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Epigrams and The Forest stand now as Jonson printed them, Gifford's frequent emendations being disregarded, except in the notes. The first edition of the Underwoods also has been followed so far as regards the order of poems; the text here has been scrupulously collated with the folio, and deviations, except in a few palpable instances of printers' blunders, indicated in the notes. Then following Underwoods we have brought together the miscellaneous poems which Whalley, Gifford, and Cunningham had collected, in addition to those included in the two folios, but which the two earlier editors, followed by Bell, had scattered about in Underwoods at discretion, and have added a number of poems which could be detached from the masques and entertainments without suffering from dislocation; finally, for the convenience of the reader, we have placed in one section the charming lyrics which lie imbedded in the dramas. This volume, then, is the first attempt to bring together all of Jonson's short poems into a single collection, under a classification which permits one to come closest to the poet's own arrangement.

For the notes the editor is indebted chiefly to previous editors, and their work has been indicated by initials. He has sought to bring the body of notes into more compact form, and regrets that he has therefore been compelled to cut ruthlessly into the entertaining truculence of

Gifford. The punctuation of the book has been carefully revised, since the editor has no reverence for the antiquities of English punctuation. One characteristic of the punctuation of the folio has been in several instances retained, — the use of an apostrophe to mark an elision in reading, where there is no positive dropping of a syllable, as in the line,

"H' has tympanies of business in his face."


April, 1879.


"Firm-footed Ben."


By some chance, helped probably by the epitaph on his tombstone, Jonson is known universally as Ben Jonson, while Shakespeare, who was called Will Shakespeare by his contemporaries, receives his Christian name in full whenever it is given him at all. Possibly the familiarity with which Jonson was regarded by the various ranks of people who knew him in his own day confirmed the form under which his name has come down to us, and Jonson himself would have had little affection for the full form of a name which was most probably given him out of the Bible by his Puritan parents. We say Puritan parents upon strong conjectural grounds. The patronymic in the careless typography of the time occasionally appears as Johnson, but the poet's own custom determines the form to be as now written. Little is known of his family. Two generations before, it had been settled at Annandale in Scotland, still the headquarters of the Johnstone family, from which place Jonson's grandfather removed to Carlisle and entered the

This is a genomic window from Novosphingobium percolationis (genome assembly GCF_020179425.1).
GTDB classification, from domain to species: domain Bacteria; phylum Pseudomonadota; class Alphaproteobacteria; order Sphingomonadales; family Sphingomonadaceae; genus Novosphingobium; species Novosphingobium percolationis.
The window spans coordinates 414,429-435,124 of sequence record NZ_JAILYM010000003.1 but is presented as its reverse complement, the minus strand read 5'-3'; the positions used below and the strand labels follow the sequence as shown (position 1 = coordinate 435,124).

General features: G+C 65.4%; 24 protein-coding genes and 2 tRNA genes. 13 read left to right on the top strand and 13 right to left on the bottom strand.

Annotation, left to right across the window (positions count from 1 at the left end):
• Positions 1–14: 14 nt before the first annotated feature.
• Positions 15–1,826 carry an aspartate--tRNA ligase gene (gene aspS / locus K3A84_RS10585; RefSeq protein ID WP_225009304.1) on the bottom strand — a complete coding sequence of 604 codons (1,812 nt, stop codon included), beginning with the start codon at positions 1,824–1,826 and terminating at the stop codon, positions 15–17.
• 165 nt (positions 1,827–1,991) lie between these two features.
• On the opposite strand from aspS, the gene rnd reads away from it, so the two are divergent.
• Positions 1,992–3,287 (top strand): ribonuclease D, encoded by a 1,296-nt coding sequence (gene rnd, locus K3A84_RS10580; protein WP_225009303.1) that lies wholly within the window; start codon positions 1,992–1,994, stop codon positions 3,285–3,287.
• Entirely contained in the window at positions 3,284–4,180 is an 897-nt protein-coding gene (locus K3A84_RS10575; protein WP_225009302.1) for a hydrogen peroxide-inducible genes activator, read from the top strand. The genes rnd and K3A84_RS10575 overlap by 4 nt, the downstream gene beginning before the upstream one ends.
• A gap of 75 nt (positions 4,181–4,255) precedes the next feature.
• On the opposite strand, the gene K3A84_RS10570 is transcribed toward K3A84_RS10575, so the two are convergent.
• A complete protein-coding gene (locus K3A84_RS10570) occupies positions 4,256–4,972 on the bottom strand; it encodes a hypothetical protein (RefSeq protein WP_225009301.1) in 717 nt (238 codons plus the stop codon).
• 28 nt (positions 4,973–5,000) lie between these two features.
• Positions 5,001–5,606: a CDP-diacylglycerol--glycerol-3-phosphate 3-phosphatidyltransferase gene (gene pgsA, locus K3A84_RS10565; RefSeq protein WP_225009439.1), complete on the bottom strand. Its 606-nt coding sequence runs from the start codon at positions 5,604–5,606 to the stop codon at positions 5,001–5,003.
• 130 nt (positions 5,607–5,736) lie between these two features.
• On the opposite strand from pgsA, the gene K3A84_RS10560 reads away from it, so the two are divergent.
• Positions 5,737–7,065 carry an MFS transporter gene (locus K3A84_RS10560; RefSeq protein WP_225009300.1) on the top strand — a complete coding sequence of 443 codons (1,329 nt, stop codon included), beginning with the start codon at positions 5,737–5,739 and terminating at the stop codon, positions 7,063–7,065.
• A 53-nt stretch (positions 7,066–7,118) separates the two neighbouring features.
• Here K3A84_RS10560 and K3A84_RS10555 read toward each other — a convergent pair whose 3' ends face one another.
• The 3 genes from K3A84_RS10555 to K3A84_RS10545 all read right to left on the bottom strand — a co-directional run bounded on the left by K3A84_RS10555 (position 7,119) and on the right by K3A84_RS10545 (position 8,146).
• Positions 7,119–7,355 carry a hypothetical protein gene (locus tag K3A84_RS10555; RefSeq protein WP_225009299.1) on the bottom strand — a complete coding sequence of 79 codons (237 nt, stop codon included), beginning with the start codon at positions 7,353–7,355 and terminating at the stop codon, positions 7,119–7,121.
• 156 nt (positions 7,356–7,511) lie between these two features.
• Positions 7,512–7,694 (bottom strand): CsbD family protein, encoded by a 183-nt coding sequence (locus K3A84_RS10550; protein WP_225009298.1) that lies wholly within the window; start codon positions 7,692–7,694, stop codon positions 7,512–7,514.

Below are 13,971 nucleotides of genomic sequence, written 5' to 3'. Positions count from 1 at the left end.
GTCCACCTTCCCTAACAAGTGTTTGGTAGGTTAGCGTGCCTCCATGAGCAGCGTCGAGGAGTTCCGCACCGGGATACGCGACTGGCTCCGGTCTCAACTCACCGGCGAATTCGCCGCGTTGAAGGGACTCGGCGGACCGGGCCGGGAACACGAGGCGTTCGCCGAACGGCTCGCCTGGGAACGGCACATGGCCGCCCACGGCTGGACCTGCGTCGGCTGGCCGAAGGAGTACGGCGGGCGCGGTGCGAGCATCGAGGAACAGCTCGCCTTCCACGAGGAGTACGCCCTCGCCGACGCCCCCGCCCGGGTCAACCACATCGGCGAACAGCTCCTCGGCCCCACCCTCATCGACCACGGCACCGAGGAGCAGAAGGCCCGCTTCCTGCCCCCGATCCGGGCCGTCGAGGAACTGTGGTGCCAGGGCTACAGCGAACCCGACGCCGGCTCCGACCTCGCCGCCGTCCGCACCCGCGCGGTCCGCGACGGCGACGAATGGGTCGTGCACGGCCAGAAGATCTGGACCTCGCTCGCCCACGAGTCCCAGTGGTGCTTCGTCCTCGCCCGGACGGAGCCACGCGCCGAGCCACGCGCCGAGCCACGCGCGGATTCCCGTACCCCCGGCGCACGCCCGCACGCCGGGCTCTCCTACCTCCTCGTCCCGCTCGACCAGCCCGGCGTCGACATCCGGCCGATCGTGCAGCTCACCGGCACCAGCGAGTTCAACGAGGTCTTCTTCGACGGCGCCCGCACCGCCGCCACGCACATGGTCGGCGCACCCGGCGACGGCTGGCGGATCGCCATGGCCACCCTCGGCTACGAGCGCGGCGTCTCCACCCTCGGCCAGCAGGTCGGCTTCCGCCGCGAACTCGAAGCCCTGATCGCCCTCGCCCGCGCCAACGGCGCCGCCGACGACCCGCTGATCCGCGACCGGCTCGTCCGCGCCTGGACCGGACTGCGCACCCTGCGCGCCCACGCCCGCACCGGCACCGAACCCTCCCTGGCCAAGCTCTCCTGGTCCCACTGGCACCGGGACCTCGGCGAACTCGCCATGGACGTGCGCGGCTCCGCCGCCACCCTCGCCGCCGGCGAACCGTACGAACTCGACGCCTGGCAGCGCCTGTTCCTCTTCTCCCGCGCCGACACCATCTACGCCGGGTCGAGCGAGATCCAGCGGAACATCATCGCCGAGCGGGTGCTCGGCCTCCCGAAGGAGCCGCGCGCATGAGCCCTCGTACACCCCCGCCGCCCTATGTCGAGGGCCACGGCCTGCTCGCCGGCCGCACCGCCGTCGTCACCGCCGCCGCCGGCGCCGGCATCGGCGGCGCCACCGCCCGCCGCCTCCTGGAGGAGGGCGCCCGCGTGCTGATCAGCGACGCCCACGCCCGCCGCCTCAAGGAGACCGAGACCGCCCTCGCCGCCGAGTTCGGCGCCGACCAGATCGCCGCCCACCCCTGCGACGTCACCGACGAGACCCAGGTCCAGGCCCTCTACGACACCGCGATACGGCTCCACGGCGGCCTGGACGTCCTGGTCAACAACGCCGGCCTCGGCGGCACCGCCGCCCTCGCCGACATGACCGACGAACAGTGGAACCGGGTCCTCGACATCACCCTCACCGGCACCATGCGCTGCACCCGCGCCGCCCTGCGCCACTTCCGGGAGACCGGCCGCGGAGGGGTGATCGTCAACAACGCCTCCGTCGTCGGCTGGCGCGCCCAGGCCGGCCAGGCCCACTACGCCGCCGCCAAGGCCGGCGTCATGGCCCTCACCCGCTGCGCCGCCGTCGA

service of Henry VIII. Jonson's father fared less well, for in Queen Mary's time he was imprisoned and lost his estate. That the imprisonment sprang from religious persecution is rendered likely by the fact that he took holy orders afterward, and became a grave minister of the gospel," in Antony Wood's words.

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Jonson was born at Westminster a month after his father's death, in 1573, but the exact date is not now known. Fuller, in his Worthies, says that Jonson's mother married a bricklayer for a second husband. But little is known of her, one incident only, to be related hereafter, disclosing something of a character which her son shared with her. Jonson was first sent to a private school in the church of St. Martin-in-the-Fields, and after that to Westminster. Here he formed a friendship with Camden, who was second master, and maintained a lifelong sense of obligation to the celebrated scholar. It is fair to suppose that Jonson's aptitude for learning attracted Camden, and that Camden's scholarship was the source and increment of Jonson's classical knowledge. In Epigram xiv., addressed to Camden, he says: :

"Camden! most reverend head to whom I owe
All that I am in arts, all that I know."

He dedicates Every Man in his Humor to Camden, and in it affectionately acknowledges his indebtedness to him: "I am none of those that can suffer the benefits conferred upon my youth

to perish with my age. It is a frail memory that remembers but present things; and had the favor of the times so conspired with my disposition as it could have brought forth other, or better, you had had the same proportion and number of the fruits, the first. Now I pray you to accept this: such wherein neither the confession of my manners shall make you blush; nor of my studies, repent you to have been the instructor.”

From Westminster he went to Cambridge, where he remained an uncertain period; at least so Fuller and Aubrey both affirm, but Jonson's own silence and the absence of any documentary evidence at Cambridge render it doubtful if he ever resided there: certainly his residence must have been short, since various testimonies point to his having been placed at his stepfather's craft of bricklaying; how long he worked at it we are not told; long enough, however, to make his work utterly distasteful to himself, and an unending source of malicious mirth to his envious contemporaries. Jonson seems to have suffered from bricklaying much as Dickens from his connection with the blacking-pot establishment; he escaped from it by enlisting in the army which was then serving in Flanders. He was not long in service, but he always looked back upon that part of his career with pride, and his own fearless, highspirited nature made him both a good soldier and the hater of all "Captain Hungrys." In the

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